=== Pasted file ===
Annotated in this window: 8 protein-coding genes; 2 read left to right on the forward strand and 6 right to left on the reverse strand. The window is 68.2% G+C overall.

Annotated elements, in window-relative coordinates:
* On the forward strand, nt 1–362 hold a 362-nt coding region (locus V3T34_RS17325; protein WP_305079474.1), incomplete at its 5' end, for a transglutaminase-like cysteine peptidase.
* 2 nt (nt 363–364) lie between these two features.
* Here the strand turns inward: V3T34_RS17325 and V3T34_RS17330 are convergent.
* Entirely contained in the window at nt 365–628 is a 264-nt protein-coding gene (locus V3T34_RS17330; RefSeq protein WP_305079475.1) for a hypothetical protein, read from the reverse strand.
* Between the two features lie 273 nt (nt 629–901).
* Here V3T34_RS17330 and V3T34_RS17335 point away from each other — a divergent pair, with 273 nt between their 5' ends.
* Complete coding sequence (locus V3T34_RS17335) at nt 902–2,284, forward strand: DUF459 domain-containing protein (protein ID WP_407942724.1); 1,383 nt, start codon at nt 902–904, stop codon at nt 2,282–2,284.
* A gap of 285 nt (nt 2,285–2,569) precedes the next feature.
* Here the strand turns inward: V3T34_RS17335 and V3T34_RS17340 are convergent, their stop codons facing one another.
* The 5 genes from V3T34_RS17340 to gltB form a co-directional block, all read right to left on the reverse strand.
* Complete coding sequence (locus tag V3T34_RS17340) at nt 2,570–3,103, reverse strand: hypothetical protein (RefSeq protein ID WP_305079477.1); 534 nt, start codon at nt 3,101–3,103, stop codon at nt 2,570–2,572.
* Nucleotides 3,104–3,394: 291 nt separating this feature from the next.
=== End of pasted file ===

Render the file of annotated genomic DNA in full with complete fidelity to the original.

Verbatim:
Annotated in this window: 8 protein-coding genes; 2 read left to right on the forward strand and 6 right to left on the reverse strand. The window is 68.2% G+C overall.

Annotated elements, in window-relative coordinates:
* On the forward strand, nt 1–362 hold a 362-nt coding region (locus V3T34_RS17325; protein WP_305079474.1), incomplete at its 5' end, for a transglutaminase-like cysteine peptidase.
* 2 nt (nt 363–364) lie between these two features.
* Here the strand turns inward: V3T34_RS17325 and V3T34_RS17330 are convergent.
* Entirely contained in the window at nt 365–628 is a 264-nt protein-coding gene (locus V3T34_RS17330; RefSeq protein WP_305079475.1) for a hypothetical protein, read from the reverse strand.
* Between the two features lie 273 nt (nt 629–901).
* Here V3T34_RS17330 and V3T34_RS17335 point away from each other — a divergent pair, with 273 nt between their 5' ends.
* Complete coding sequence (locus V3T34_RS17335) at nt 902–2,284, forward strand: DUF459 domain-containing protein (protein ID WP_407942724.1); 1,383 nt, start codon at nt 902–904, stop codon at nt 2,282–2,284.
* A gap of 285 nt (nt 2,285–2,569) precedes the next feature.
* Here the strand turns inward: V3T34_RS17335 and V3T34_RS17340 are convergent, their stop codons facing one another.
* The 5 genes from V3T34_RS17340 to gltB form a co-directional block, all read right to left on the reverse strand.
* Complete coding sequence (locus tag V3T34_RS17340) at nt 2,570–3,103, reverse strand: hypothetical protein (RefSeq protein ID WP_305079477.1); 534 nt, start codon at nt 3,101–3,103, stop codon at nt 2,570–2,572.
* Nucleotides 3,104–3,394: 291 nt separating this feature from the next.